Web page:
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The Art of ‘Ware (V 2.0, maxim 2:1): budgeting for IT staff

March 24, 2008 0 Comments

[From The Art of ‘Ware (Version 2.0) by Bruce F. Webster (forthcoming), Chapter 2, “Supporting Development”]

A parable in the Bible talks about counting the cost of something before you start to build. That truth is ancient and obvious, yet I’ve seen too many companies ignore it. Once you know what you want to do, you have to figure out how to do it — and particularly how much it’s going to cost. Resources required include people, money, time, mindshare, technology, and information. They are all expended as development proceeds, and not all are renewable.

Sun Tzu talks in his second chapter about the resource issues of mobilizing troops, and waging war. What’s important, he says, is to succeed as soon as possible; the longer things drag out, the worse the results, regardless of how much “better” the product. If you don’t believe me just ask anyone (else) who has shipped a product a year late.

Product development requires a core development team, support, and quality engineers, and the necessary resources from production and marketing.

It is still possible for an outstanding concept, technology, or product to originate with a few people working in a garage or cheap office; just look at Google. What is almost impossible is for those same few people to bring the product to market on their own. Customer expectations of quality — in marketing, packaging, documentation, customer support, and, or course, the product itself — are at a very high level, and there are a lot of fiercely competitive companies that can provide that level of quality.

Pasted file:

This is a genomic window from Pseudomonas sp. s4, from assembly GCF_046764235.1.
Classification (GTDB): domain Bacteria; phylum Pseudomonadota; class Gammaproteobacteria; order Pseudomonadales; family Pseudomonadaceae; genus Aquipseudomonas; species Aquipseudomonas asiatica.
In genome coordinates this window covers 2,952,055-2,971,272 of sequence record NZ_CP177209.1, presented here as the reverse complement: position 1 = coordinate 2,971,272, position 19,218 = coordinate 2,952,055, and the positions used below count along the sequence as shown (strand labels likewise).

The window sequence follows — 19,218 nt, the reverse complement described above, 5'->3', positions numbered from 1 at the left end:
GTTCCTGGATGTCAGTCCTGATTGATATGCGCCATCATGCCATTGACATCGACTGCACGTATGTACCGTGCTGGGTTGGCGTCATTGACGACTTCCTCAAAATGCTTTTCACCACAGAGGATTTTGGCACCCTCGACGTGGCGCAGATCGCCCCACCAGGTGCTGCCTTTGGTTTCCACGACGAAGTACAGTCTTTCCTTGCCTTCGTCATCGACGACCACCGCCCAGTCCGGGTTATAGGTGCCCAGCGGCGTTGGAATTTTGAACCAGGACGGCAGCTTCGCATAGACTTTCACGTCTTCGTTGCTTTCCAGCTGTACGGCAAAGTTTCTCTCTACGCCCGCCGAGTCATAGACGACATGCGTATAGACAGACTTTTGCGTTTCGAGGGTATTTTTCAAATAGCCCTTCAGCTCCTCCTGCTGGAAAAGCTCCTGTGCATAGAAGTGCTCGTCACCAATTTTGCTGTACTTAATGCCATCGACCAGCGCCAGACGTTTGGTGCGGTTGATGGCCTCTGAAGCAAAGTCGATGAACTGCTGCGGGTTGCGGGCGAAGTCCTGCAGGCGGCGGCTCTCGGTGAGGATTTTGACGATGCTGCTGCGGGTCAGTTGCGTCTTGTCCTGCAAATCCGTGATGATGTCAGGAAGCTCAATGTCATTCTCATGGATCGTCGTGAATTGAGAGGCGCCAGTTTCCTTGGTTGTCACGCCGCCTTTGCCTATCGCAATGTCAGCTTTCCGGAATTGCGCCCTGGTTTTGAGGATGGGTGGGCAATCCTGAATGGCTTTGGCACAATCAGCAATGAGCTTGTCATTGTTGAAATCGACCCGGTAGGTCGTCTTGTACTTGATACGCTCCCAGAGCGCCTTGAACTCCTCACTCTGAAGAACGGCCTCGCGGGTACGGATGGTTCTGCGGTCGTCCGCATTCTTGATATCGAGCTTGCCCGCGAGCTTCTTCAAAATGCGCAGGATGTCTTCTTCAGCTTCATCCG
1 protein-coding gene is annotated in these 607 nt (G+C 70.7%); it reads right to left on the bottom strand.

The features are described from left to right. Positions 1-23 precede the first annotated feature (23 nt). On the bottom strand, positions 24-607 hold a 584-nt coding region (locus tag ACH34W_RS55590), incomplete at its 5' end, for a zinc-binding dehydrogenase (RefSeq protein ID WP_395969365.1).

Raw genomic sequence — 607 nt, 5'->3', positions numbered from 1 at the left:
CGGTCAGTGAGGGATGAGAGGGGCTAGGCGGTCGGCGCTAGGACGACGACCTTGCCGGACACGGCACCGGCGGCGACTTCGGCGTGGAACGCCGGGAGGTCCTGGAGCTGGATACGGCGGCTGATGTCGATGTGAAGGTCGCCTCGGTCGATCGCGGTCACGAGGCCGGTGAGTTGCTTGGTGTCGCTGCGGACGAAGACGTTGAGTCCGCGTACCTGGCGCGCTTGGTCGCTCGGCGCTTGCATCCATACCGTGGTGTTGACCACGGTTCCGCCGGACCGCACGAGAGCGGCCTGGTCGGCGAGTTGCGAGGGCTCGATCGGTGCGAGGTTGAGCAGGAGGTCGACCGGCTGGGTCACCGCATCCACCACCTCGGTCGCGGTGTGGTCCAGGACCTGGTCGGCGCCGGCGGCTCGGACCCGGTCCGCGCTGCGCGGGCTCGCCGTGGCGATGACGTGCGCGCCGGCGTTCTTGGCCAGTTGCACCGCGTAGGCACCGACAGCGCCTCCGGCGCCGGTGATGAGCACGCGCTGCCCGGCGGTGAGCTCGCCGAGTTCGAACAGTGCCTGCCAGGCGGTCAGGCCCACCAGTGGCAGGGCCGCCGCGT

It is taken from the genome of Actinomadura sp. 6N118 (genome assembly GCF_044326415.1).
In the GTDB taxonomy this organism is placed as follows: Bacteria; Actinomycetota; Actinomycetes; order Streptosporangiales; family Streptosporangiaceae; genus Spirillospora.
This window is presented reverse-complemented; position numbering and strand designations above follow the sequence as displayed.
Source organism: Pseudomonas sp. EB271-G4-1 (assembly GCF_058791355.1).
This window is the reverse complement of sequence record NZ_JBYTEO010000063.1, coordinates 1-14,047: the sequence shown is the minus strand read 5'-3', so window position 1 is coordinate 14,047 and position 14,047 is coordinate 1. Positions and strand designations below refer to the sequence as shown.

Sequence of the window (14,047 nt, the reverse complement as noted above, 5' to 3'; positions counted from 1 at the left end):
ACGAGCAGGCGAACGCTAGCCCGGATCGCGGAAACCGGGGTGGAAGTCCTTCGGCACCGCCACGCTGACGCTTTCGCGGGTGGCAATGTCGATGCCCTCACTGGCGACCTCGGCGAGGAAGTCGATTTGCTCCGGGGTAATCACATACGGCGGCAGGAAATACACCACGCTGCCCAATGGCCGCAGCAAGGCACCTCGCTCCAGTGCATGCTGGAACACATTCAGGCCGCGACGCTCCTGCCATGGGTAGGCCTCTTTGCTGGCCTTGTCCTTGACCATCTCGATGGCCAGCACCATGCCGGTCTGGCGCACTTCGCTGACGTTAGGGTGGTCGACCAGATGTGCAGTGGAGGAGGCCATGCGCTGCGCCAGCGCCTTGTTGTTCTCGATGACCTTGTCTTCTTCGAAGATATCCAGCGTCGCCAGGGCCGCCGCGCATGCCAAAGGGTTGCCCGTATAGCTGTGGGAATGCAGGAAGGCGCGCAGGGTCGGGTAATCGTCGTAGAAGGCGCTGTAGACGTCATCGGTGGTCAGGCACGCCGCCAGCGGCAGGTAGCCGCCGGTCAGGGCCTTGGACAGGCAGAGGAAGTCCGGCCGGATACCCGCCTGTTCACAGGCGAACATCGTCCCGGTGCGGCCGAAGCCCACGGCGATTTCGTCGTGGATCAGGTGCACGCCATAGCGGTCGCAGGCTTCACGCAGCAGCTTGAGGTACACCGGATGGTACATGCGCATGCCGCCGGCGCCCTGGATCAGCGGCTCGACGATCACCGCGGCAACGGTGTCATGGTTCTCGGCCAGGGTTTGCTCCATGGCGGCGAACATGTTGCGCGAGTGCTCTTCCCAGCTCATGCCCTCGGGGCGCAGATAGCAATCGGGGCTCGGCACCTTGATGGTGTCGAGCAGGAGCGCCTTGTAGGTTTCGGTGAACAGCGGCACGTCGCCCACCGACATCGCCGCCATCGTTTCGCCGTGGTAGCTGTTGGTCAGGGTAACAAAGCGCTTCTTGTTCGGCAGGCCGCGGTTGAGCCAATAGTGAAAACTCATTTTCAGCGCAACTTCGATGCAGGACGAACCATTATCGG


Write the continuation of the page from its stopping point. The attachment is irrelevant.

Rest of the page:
The cost of supporting these employees for 18-24 months, including salary, training, travel, marketing, and money spent on equipment, office space, utilities, and supplies, will amount to roughly $15,000 per month per person. Such is the price of new product development.

This figure is less in some places with lower wages and cost of living. And, of course, things can be done a bit cheaper in a start-up, particularly if the developers are fresh out of college. But that $15,000/month figure — about $180,000 per year– is a good, conservative rule of thumb, especially for business planning. The general rule is to take the annual salary of that employee and double it. IT salaries, after booming in the late 1990s, were hard hit by the tech collapse of the early 2000s. However, they are on the rise again. Plus, not all your salaries are going to be IT-related; there will be non-IT employees as well.


Compare suntzu pingfa (Chapter 2: “Doing Battle”):

Generally, the requirements of warfare are this way:

One thousand quick four-horse chariots,

one thousand leather rideable chariots,

one hundred thousand belted armor,

transporting provisions one thousand li,

the distribution of internal and on the field spending,

the efforts of having guests, materials such as glue and lacquer,

tributes in chariots and armor,

will amount to expenses of a thousand gold pieces a day.

Only then can one hundred thousand troops be raised. (Sonshi translation)

Filed in: Art of 'Ware, Books, Hiring, Main

About the Author:

Webster is Principal and Founder at at Bruce F. Webster & Associates, as well as an Adjunct Professor for the BYU Computer Science Department. He works with organizations to help them with troubled or failed information technology (IT) projects. He has also worked in several dozen legal cases as a consultant and as a testifying expert, both in the United States and Japan. He can be reached at 303.502.4141 or at

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